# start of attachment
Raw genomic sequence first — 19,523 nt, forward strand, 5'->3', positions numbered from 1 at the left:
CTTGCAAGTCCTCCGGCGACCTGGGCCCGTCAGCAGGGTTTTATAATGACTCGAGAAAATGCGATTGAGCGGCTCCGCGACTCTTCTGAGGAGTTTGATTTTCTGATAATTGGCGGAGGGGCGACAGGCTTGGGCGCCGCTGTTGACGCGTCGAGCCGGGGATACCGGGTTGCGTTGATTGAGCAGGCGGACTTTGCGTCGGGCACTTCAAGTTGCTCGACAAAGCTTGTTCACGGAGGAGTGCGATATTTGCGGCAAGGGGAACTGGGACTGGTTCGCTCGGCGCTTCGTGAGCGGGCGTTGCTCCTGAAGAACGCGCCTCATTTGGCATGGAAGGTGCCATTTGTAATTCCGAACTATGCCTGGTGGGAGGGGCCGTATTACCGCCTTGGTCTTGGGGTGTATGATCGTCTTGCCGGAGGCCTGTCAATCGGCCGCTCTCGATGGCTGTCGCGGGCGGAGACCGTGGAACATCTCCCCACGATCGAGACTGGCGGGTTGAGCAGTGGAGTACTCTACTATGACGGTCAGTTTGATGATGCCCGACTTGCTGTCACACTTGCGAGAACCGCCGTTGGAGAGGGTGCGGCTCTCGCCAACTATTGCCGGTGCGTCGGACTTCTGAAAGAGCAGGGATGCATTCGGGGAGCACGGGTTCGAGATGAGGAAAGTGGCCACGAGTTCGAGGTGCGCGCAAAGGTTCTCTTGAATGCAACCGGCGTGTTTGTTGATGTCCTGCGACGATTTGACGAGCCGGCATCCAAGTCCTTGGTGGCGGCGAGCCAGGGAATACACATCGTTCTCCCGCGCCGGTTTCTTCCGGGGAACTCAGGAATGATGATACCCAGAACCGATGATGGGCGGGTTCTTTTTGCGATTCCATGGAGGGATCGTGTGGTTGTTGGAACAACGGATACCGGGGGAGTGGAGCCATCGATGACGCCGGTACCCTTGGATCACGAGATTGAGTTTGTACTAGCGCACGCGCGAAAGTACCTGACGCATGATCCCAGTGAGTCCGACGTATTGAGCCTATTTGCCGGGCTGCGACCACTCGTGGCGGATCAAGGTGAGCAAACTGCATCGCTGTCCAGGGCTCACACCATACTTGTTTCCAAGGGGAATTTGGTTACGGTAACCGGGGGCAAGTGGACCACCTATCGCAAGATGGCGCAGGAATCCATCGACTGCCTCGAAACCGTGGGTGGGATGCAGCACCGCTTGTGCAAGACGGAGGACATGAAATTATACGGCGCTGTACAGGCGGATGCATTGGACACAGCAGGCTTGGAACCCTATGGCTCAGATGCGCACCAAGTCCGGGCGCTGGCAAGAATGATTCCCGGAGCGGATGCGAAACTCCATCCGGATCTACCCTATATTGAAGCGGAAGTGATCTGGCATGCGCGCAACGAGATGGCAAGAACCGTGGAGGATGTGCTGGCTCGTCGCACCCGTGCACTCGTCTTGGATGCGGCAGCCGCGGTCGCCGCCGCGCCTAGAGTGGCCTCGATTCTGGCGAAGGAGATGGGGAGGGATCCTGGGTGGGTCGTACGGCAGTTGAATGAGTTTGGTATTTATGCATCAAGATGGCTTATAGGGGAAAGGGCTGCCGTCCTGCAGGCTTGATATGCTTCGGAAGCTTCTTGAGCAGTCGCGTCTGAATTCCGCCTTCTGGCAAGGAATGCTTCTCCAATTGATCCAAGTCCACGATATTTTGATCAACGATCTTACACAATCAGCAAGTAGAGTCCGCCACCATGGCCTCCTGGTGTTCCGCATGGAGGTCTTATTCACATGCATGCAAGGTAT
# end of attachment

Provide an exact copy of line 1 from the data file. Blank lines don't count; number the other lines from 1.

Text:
Raw genomic sequence first — 19,523 nt, forward strand, 5'->3', positions numbered from 1 at the left: